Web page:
Count Josh Gad among the many who are devastated by the death of Chadwick Boseman.
The “Frozen” actor, who co-starred with Boseman in the 2017 film “Marshall,” took to Twitter over the weekend to share one of the final texts the "Black Panther" star sent him before he died from colon cancer.
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"Breaking my twitter silence to share some beauty," Gad wrote. "This was one of my final texts from the brilliant & once-in-lifetime talent, @chadwickboseman — take this in & celebrate life. He knew how precious every moment was. Tonight the Heavens received one of its most powerful angels."
The text begins with Boseman talking about a rainy forecast in Los Angeles during the quarantine.
"But now that the rain has stopped and today's storm has cleared, I urge you to step outside and take a DEEP breath," Boseman wrote.
"Notice how fresh the air is right now, after our skies have had a 3 week break from the usual relentless barrage of fumes from bumper to bumper LA commuters, and now today's rain has given the City of Angels a long overdo and much-needed shower," he continued.
Boseman also urged Gad to step back and marvel at the world.
“Inhale and exhale this moment, and thank God for the unique beauties and wonders of this day. We should take advantage of every moment we can enjoy the simplicity of God's creation, whether it be clear skies and sun or clouded over with gloom."
Gad’s tribute didn’t stop there, though. He posted a video of him, Boseman and Sterling K. Brown, who also starred in “Marshall,” singing the Boyz II Men classic “Motownphilly.”
“A blessed memory,” he captioned it.
Gad also mourned Boseman in a moving video he shared on Instagram over the weekend.
"There aren't words to express what an amazing human being Chadwick Boseman was. You come upon people in your life who are next-level good. This was a man who was beyond talented and was so unbelievably giving, not only as a performer, but as a human being,” he said while fighting back tears.
“Beyond just being Black Panther, Chadwick was T'Challa in real life. He was somebody who just gave and gave and gave and never stopped giving."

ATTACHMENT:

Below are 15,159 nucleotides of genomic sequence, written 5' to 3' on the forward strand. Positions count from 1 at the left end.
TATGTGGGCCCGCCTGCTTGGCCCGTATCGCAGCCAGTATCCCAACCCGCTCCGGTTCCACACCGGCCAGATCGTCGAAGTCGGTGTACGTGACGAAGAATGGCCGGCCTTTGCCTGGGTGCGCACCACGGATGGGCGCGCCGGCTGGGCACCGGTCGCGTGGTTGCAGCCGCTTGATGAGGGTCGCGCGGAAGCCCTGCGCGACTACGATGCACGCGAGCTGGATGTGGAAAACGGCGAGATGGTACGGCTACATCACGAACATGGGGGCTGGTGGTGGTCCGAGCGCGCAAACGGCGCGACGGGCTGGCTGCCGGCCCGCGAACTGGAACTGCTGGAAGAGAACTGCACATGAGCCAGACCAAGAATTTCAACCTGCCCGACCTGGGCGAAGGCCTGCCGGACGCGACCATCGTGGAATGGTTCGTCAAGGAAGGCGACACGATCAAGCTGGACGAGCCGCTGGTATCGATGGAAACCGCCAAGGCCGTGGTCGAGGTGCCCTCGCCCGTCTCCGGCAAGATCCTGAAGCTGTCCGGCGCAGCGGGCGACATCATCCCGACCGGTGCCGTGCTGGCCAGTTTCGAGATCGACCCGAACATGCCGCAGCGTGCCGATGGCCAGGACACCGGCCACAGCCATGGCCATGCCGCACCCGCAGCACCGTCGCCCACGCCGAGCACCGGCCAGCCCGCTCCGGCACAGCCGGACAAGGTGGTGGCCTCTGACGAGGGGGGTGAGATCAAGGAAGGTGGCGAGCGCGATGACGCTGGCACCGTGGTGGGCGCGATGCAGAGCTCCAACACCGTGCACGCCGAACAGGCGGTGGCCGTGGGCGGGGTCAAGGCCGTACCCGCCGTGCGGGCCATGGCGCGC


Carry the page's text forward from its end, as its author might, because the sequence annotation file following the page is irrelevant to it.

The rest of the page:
Gad said Boseman’s passing is just the latest bad news in a year that has been hard for so many people.
“2020 has been so devastating for so many reasons. This one hurts because it's taking away somebody who is honestly one of the greats,” he said.
“I don't know how to process this, but I want to send my love to his entire family and to all the fans out there. He's gonna be missed."
On Sunday, Gad also posted a montage of photos of them together.
"It’s been two days and my tears haven’t stopped flowing. It’s not simply the loss of a friend or an icon. It’s the loss of purity. The loss of hope. The loss of possibilities,” he wrote.
“Speaking over the weekend with a number of people he touched on a daily basis and simultaneously hearing the wails of a world who saw him in so many ways but most importantly, as a hero for the ages, has been the guiding light at the end of this dark tunnel," he wrote.
Gad wrote that he was doing his best to remember the good times the duo shared.
“As with any passing, we have to find our way though the grief of loss to reach the celebration of life. So, this morning, I have tried to replace the tears with smiles and revisit the many (but still too few) moments of joy I got to spend with my friend over the last few years. There will never be another #ChadwickBoseman so let’s make every gift he left us count."
Boseman’s death stunned fans all over the world. The tweet on his account announcing his death is the most-liked post in Twitter’s history. His death was also at the center of Sunday night’s MTV Video Music Awards.
"Before we get into the music tonight we need to take the time to talk about the devastating loss of Chadwick Boseman, an actor whose talent and passion is a true inspiration to all the fans he touched and everyone he encountered," host Keke Palmer said at the top of the broadcast.
"We dedicate tonight's show to a man whose spirit touched so many. He is a true hero, not just on screen but in everything he did. His impact lives forever."